Changes to employment tribunals come into effect

Changes To Employment Tribunals Come Into Effect | Middletons Solicitors | Andover Solicitors 

Changes to employment tribunals designed to save businesses £50m a year and make it easier for them to take on staff have now come into effect.

The Government says it has streamlined the system to reduce some of the burden on employers and reduce the number of vexatious claims.

The main changes are:

• The qualifying period for claiming unfair dismissal rises from one to two years

• Judges will be able to sit alone in unfair dismissal cases

• Witness statements can be provided in writing as opposed to the current rules where a witness reads their own statement out aloud

• The maximum level for costs awarded to businesses winning a vexatious tribunal claim will rise from £10,000 to £20,000. Deposit orders required by claimants when a judge determines that part of a claim is unmerited will increase from £500 to £1,000.
The Government says it will also publish the average value of awards and the time taken to reach a hearing. This will give both parties a greater understanding of what to expect from the tribunal process.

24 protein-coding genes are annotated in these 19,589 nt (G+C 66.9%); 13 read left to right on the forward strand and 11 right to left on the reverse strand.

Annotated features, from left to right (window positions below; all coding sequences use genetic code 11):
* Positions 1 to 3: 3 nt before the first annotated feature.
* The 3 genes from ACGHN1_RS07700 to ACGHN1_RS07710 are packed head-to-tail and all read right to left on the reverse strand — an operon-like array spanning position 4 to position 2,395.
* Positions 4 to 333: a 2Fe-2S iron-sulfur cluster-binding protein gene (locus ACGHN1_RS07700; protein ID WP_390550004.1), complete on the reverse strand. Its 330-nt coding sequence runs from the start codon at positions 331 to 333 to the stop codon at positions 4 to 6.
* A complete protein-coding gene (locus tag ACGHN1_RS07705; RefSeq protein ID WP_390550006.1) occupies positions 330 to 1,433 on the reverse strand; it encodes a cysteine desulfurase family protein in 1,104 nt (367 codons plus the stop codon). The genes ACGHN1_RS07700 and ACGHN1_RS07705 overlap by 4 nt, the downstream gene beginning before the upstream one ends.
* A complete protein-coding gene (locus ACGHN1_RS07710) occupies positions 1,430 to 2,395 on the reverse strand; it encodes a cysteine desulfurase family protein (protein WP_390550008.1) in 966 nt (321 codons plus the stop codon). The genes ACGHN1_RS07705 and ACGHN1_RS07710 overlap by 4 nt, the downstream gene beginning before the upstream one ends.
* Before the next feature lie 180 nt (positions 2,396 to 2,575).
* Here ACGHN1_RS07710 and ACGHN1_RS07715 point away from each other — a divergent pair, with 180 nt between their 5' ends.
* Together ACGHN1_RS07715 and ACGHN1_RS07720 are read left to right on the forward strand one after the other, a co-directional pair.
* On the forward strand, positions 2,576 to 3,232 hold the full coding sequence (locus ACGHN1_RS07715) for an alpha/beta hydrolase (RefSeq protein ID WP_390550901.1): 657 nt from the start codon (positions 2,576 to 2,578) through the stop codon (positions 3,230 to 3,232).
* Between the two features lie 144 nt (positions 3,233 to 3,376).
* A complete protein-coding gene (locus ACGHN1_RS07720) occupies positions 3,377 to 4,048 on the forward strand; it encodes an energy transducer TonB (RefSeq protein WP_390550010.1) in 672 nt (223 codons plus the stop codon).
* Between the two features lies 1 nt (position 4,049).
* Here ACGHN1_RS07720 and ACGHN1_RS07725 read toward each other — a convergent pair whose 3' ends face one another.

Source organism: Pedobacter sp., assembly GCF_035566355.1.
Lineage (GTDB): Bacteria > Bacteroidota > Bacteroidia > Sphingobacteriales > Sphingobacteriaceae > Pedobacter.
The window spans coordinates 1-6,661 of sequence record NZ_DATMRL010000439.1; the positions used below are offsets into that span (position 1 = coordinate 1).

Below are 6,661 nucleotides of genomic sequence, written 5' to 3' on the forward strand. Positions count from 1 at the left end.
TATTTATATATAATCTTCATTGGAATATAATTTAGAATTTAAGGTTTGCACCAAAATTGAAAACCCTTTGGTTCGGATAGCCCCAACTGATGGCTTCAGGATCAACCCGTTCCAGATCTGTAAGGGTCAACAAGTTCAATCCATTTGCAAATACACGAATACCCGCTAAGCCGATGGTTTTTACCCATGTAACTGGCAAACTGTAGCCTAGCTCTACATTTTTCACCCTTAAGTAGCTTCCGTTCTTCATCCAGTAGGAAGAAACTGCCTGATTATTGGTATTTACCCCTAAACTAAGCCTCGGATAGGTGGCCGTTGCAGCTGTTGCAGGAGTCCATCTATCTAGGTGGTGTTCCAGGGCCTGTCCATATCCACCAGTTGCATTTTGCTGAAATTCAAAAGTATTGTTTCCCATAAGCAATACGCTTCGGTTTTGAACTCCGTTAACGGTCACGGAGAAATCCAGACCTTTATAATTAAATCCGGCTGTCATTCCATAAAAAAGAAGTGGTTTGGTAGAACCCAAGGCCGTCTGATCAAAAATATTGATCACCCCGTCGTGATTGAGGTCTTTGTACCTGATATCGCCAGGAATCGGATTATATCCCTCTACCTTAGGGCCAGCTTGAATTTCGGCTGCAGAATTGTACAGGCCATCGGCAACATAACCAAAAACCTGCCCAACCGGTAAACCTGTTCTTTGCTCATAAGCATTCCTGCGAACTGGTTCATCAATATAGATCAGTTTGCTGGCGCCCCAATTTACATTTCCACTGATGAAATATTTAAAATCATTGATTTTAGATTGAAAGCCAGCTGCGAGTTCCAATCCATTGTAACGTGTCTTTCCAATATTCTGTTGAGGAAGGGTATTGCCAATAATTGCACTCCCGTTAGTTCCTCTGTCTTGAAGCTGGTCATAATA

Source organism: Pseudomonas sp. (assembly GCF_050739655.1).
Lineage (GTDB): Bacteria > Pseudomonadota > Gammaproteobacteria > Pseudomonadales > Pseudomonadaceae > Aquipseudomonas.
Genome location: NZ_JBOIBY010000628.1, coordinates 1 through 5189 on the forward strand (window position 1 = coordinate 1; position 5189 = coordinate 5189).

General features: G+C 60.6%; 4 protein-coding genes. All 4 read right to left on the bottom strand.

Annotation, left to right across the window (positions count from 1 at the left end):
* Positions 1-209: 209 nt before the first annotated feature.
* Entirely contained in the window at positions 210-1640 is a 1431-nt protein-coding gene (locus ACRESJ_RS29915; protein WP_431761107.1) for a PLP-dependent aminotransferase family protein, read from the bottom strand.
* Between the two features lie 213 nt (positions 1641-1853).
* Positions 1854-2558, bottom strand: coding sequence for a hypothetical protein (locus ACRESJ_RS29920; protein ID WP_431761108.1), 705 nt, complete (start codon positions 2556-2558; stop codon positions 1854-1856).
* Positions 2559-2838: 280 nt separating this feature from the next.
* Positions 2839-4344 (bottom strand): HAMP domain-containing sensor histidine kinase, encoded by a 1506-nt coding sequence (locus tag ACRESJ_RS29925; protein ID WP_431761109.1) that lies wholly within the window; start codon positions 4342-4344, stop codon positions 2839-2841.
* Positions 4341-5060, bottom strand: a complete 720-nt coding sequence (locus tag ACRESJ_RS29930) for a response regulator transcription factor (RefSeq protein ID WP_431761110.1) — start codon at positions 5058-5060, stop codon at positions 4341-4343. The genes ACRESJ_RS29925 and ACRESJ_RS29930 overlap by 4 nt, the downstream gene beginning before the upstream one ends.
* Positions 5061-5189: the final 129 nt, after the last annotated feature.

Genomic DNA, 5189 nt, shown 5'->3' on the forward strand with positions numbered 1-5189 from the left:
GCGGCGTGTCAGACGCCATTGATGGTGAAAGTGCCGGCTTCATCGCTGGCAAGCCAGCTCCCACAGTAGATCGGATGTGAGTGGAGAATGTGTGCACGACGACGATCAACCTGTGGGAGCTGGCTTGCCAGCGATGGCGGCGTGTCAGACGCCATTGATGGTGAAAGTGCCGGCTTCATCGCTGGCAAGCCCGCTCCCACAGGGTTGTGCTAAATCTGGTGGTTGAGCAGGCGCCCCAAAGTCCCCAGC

Ministers say the changes will provide direct net savings to businesses of £10m a year as well as wider benefits to employers of more than £40m a year.

Business secretary Vince Cable said: “For too long now the system in place for employment tribunals has been a bloated and bureaucratic obstacle for employers and the taxpayer. For employers they were finding that weak and vexatious cases were too much of the norm, too easy to bring forward, while for the taxpayer they were proving ever more expensive to run.

“We have seen claims drop in the last year and we want to see this continue as we introduce alternative measures in the coming months helping both parties resolve workplace disputes.”

Please contact our employment law experts in our Warminster and Westbury offices on 01985 214444 or 01373 865577 if you would like more information about the changes to the tribunal service, or any aspect of employment law.